It’s certainly no small task to decide on “what is nobler in the mind to do” and how much should we endeavour for evening out language barriers when it’s about letting die what may form a part of ourselves; but whichever the answer to this question is, only resentful and unlimber minds would raise such barriers, or create them, where they didn’t exist before; only utterly narrow minded people would want to revive dying languages, reopen forgotten debates and stir up problems that were already disappearing by themselves. Such is the case of Galician, Basque and Catalan in Spain, or Gaelic in Ireland, or Lappish in Finland, and many other examples.

Sábanas bordadas en mi hotel de Bialystok. Algo que ya se ve muy poco.

Embroidered linen at Kamienica Hotel. Good old style.

But let’s leave languages aside and take a look at how children reach their own dreams by Café Esperanto.

On hot summer days, it’s customary in Poland (and a privilege of a country where there is no shortage of water) to hook a wide hose to a hydrant and place an iron plate very near the other end, both attached to the ground in the middle of the street, thus creating a water screen where people can play, cool down or whatever. And it’s quite a joy to stand by one of these “fountains” and watch how children play, soaked to the bone, trying over and over to cross the magic rainbow.

Niños cruzando el arco iris.

Childen playing under the iridescent water.

Maybe these images are but a metaphore about my own journey to nowhere. But, in any case, who among us has never dreamt with also reaching the rainbow?

A través del arco iris.

Through the rainbow.

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6 Responses to Across the rainbow.

  1. P.J. MARTY

    Raw meat!!! Yuck. Hey…newsflash….YOU are a consumer and traveling just for fun is a waste in the most blatant way. Now…enjoy consuming before the worry consumes you. Great article. Loved the shots of the kids chasing the rainbow

    • The Freelander

      Relax. Your capitalism is not endangered by my article. But your gorillas are endangered by your capitalism. :-)
      Thanks for following!

  2. P.J. MARTY

    I disagree; I believe capitalism is the only thing that can save the wild animals with today’s population.
    the only other way is for the National Socialists to take over and start killing the indigenous populationsof human beings. This of course was tried a few times in history people have made animals extinct long before capitalism was even apart of this globe. However if your dick beliefs continue then the animals will be gone in today’s world. Stop the utopian idea that human beings will do what is right for other beings.if you believe in Robin Hood then you must enjoy your fantasy I have to deal with the real world. Come and join us. And stop wasting gasoline on your selfish tours of Europep.P. S. I love you

    • The Freelander

      Good try with your ready-made answers. But see, “capitalism is an economic system in which ownership of the means of production belongs chiefly to private individuals or corporations.” You’re going to save wild animals with that? Naïve. Gorillas are endangered in two ways: the pressure on natural resources caused by over-consumption, of which capitalism is the main promoter, and the demand of gorilla-hand ashtrays, which Africans are eager to supply to rich westerners because they want to own an iPhone-6 rather than having one hundred gorillas around. And universal demand for iPhone-6 is the result (actually the target) of capitalism, there being is no limit to private individuals or corporations’ greediness. Wake up, Bamby boy. Stop watching and believing in Walt Disney movies or stereotyped Hollywood scripts, and then we can talk about real world. By the way, if you’re concerned about waste, I suggest you to stop buying sodas your child is not going to drink (therefore will end up in the sink), or stop using a whole paper napkin for just picking one rice grain from the floor. We can talk about gasoline once you’ve done some little homework.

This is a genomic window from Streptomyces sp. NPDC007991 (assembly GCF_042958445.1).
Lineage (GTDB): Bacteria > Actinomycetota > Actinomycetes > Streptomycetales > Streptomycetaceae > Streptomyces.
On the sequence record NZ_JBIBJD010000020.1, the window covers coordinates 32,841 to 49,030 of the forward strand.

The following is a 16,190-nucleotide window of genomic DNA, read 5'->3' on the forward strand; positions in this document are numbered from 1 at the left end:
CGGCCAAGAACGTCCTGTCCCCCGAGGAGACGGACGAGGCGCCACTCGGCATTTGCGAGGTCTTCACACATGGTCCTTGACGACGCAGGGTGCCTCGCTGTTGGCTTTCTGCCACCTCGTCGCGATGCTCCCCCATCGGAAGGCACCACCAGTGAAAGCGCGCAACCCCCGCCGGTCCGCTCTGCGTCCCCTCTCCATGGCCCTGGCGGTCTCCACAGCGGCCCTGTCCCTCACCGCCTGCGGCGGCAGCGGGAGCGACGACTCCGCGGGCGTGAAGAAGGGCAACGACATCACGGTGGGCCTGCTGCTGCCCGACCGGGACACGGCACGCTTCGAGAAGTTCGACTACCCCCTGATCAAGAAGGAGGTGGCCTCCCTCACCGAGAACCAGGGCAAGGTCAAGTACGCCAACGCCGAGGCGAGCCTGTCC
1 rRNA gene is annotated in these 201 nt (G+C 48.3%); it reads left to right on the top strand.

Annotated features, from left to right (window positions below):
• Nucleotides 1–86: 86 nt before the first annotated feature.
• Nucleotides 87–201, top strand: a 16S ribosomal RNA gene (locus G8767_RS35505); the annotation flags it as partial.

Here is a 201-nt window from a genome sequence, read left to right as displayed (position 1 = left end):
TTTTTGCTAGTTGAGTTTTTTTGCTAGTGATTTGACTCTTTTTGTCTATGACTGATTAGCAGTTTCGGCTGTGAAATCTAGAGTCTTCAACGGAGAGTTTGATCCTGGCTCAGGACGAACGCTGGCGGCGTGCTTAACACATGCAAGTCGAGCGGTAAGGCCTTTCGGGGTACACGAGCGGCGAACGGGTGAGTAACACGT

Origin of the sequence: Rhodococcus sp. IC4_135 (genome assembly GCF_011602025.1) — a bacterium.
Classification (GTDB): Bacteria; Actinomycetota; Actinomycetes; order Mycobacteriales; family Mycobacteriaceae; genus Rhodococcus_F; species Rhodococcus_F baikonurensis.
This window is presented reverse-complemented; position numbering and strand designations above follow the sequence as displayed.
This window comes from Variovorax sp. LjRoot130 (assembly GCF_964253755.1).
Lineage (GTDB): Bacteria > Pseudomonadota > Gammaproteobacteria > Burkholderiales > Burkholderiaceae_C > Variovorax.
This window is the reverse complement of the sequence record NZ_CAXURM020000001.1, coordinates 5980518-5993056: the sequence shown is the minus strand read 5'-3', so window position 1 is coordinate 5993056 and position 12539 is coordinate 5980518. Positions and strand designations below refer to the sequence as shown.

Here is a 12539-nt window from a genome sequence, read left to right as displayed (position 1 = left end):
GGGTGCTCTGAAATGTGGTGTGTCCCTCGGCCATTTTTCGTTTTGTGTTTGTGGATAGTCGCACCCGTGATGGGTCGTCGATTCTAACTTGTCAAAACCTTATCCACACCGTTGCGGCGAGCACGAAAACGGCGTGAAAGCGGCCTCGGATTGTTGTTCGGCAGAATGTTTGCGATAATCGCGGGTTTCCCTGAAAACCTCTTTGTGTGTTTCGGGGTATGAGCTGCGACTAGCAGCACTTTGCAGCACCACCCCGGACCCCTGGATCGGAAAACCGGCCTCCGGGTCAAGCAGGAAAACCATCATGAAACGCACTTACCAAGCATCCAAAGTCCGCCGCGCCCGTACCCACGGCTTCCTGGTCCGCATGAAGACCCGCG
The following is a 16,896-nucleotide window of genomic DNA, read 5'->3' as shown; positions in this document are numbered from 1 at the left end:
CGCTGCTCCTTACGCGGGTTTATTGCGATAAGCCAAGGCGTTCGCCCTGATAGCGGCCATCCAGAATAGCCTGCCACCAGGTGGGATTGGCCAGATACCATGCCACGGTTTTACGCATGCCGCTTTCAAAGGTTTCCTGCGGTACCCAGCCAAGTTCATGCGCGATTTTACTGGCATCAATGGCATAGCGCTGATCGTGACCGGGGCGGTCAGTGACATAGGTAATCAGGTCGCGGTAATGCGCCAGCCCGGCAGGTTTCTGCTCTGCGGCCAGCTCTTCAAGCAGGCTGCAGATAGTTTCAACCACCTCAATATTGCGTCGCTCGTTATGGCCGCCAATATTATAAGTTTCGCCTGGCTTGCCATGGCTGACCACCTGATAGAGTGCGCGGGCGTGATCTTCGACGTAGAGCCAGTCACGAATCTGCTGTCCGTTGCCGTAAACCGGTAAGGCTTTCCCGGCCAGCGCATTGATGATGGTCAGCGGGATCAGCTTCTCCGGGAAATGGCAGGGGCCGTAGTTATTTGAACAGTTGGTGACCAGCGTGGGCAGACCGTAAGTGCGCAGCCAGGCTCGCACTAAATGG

And yes I also love you sooooo much.
      Be careful with what you write here. You’re exposed to public derision. :-)

  3. P.J. MARTY

    I’ve been to the gorillas. I talked with the people who really want to save them. They told me that tourism is the only thing that can save the gorillas. I’m living in today’s world not the world you want it to be but the real world. I am a capitalist as are you you do work and get paid for it. do you not one cannot have his cake and eat it too. you should also be less quick to pull the trigger on Western countries Western Europe United States etcetera the people who are buying most of the illegal animals and ashtrays of the gorilla hands are not from Western Europe and the United States and Canada. It’s the same people who think rhinoceros horns will make their dick hard. Of course I imagine there are still many Spaniards who believe that lol. Finally I have no fear of anyone reading my thoughts my thoughts can and should and will enlighten anyone who reads these pros. Beatles forever

    • The Freelander

      Ok, I’ll give you that, not only Westerners buying gorilla’s hands. It’s not really important.
      What I find remarkable is the fact that 50% of your comment is about 1% of my article. You’re the only person I’ve known to take negative remarks about capitalism as personal offences. Your conscience is talking louder than yourself here. But I’m still to read something really related with what my article is about. ;-)
      And don’t worry too much about the gorillas! They don’t mind their extinction. Neither do Africans. Want to save wild animals? Buy honey.
      God bless The Beatles and America, except maybe the US.